I'd forgotten how much fun it was to get out on a bike with buddies and just enjoy the ride. No pace, no time requirements, no distance goals, other than getting to where we wanted to go. Chat along the way. Explore a detour or two.
Michelle organized this ride to Lake Chestermere. Earlier this year she ran it as part of her training for the 50 K run. She wanted to see it in summer, but didn't want to run it again. Now she's working on bike distance, so it was easy.
I took Estela, even though she is too much bike for the bike paths, and I was pretty sure we'd be on a gravel road for a detour. My hybrid needs some work. We met up, and drove to where the path and canal cross Glenmore trail. A bit of getting sorted out, and we were off. Turns out Estela needs some work too, I think the chain needs cleaning. Tomorrow.
It's a beautiful flat ride. The canal had lots of bird life on it, and there were always interesting swirls and ripples in the water. We just rode along, no rush at all. Michelle and Antje were on hybrids or mountain bikes so they had to work a little harder. You have to pay attention during the detour near 52nd St, but other than that, it's follow the path and enjoy the ride. I won't talk about how Michelle ended up in mud up to her ankles, that's a story for her blog.
Here's some photos, in whatever order blogger puts them.
This is from Michelle's phone, an obliging bystander took it for us.
If the photos don't make it clear, it was a perfect day. Warm and sunny, almost no wind. We couldn't have asked for a nicer day.
Even though I wasn't really paying attention to pace or anything, I did turn on run meter. I wanted to see what the map and pace lines actually looked like. Here you are for the number gurus of you. I can understand the pace line being all over the place. We sped up and slowed down quite a bit. But that elevation line is WHACKED. This is a seriously flat path. Just at the end I rode to the actual detour to see what work they were doing and to see if there really was a reason to close the path. There was. I rode back fairly briskly to catch up, well above 30 KPH for a while. But look what the elevation did; it dropped way off, and trust me, that path is flat. Maybe I should have had the other one going too, just to see what it said.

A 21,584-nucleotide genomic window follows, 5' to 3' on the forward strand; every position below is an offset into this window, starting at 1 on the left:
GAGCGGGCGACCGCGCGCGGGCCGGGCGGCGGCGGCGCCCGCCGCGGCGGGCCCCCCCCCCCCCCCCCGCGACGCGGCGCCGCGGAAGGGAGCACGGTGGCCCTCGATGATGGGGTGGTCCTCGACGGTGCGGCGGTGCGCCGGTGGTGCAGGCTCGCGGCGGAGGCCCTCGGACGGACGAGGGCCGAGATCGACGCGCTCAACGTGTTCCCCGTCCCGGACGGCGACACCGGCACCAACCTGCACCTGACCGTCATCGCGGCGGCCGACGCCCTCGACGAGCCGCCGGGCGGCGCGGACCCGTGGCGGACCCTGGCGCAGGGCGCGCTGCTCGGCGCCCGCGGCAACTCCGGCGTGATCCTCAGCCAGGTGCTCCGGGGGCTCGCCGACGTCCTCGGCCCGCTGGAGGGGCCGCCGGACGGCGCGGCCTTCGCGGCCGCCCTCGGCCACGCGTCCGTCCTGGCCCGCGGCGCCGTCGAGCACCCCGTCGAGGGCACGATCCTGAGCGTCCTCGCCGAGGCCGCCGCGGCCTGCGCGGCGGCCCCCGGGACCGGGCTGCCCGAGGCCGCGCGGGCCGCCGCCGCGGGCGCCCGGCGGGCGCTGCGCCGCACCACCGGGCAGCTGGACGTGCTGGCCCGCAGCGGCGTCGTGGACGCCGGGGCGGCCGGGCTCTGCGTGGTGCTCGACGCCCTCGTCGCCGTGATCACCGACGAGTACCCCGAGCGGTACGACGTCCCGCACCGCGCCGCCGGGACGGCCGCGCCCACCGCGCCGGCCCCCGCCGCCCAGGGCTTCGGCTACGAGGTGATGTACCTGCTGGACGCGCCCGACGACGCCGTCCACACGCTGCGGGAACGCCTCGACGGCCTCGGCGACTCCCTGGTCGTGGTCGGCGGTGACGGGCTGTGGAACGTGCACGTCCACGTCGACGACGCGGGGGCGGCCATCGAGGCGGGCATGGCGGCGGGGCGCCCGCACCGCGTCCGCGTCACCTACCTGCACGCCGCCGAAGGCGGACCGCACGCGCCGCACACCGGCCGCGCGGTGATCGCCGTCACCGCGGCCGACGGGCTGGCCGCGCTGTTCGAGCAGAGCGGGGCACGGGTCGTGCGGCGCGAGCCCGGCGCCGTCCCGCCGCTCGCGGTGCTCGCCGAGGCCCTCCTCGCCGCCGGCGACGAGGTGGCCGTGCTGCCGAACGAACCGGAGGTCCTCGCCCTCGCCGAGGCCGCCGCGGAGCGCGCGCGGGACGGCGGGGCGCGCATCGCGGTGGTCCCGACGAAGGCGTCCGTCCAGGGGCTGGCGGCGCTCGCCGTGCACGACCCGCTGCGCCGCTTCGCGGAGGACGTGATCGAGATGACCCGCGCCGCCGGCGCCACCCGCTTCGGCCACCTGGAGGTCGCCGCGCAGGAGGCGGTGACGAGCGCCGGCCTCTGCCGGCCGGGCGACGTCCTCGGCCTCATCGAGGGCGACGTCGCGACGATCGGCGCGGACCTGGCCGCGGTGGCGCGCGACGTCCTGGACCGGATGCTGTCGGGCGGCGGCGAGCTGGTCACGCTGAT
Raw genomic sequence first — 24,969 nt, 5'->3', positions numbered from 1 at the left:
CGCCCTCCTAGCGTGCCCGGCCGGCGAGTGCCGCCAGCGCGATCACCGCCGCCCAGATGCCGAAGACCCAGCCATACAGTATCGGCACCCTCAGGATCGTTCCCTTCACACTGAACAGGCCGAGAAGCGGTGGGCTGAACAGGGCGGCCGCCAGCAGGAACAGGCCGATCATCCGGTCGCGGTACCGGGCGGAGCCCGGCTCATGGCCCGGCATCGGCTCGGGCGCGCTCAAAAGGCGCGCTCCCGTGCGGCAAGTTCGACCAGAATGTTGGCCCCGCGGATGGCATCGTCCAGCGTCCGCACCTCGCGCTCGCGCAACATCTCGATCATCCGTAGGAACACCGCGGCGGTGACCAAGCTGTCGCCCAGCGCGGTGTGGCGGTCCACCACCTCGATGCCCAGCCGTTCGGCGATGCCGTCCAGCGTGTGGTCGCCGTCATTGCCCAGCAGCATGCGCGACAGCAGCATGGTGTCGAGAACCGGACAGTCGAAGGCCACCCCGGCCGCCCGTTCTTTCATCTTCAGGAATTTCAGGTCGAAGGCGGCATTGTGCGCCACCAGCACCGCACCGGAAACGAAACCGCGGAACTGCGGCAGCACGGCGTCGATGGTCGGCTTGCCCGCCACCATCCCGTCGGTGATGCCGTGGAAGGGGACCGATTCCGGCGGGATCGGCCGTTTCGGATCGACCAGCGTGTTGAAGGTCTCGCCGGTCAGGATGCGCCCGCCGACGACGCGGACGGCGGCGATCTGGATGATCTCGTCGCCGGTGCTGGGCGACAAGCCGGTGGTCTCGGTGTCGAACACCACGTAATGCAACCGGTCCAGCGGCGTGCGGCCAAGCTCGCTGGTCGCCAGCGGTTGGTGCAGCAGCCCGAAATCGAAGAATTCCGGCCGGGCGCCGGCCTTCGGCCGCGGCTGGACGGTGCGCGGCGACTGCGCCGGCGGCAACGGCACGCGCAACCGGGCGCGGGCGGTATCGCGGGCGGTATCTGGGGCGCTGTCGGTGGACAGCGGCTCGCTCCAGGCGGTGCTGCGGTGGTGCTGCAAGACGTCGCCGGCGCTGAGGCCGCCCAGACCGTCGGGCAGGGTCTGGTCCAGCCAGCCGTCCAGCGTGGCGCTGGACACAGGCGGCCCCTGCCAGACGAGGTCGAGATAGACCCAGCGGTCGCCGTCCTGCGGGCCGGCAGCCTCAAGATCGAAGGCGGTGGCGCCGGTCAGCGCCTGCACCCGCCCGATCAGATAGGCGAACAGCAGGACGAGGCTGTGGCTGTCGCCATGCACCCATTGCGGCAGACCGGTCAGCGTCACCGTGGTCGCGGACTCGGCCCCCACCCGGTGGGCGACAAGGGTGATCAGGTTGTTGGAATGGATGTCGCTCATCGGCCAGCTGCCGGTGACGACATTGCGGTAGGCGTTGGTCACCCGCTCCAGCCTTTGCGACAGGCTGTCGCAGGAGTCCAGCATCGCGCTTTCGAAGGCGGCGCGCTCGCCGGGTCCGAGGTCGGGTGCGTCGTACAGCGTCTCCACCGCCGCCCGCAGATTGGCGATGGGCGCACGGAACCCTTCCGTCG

It felt pretty good. I could feel my legs talking to me a bit after the 5 K sprint at the end, but my butt was still fine. Maybe Sunday I'll go out for 50 K or so. Who's up for a ride out 22X from my place Sunday?
Once they dropped me off at home we had an iced coffee on the patio and chatted more. Lovely. No Stampede parade could be this enjoyable, and being in an office isn't even in the same universe.
Then I got to work. There were some spots where pressure washing the rocks had blasted out the sand and it needed to be filled in again. Lots of hands and knees, tamping bits of sand in, and spraying it with enough water to activate the polymer.
Then a nap, lying on the grass beside the lodge. More lovely. Then staining parts of the lodge. We've got a food grade clear stain for the inside, on the wear surfaces. I did the floor, benches, the food trays, bowls. Another layer tomorrow. Here's what it looks like empty. That white pipe is the air intake for the grill just above it.
I can't believe vacation is almost over, and there some things I really must get done before going back to work. For as long as that lasts, anyways. But it's too nice right now to worry about that.
Oh, the SQL joke in yesterdays blog? I'll try to explain. Usually a SQL statement starts with the word SELECT. This tells the query what data fields to get. Then there's a WHERE clause to tell the query what table the field is in. It usually looks like this:
SELECT fieldname1, fieldname2, fieldname_n
There can be much else, but this will work. However, if you're good, you can start a query like this:
a AS (SELECT blah blah blah FROM goo goo goo),
b AS (SELECT glug glug glug FROM gah gah gah)
SELECT field names
FROM a, b, maybe other tables
Where (explain join conditions)
maybe other stuff;
This lets you join together several queries as a sub-queries, and their results are like a temporary table that you can use in an overall query. But it's more complicated to write, and there's more things to go wrong.
Hello, are any of you still awake? Did I just cure your insomnia?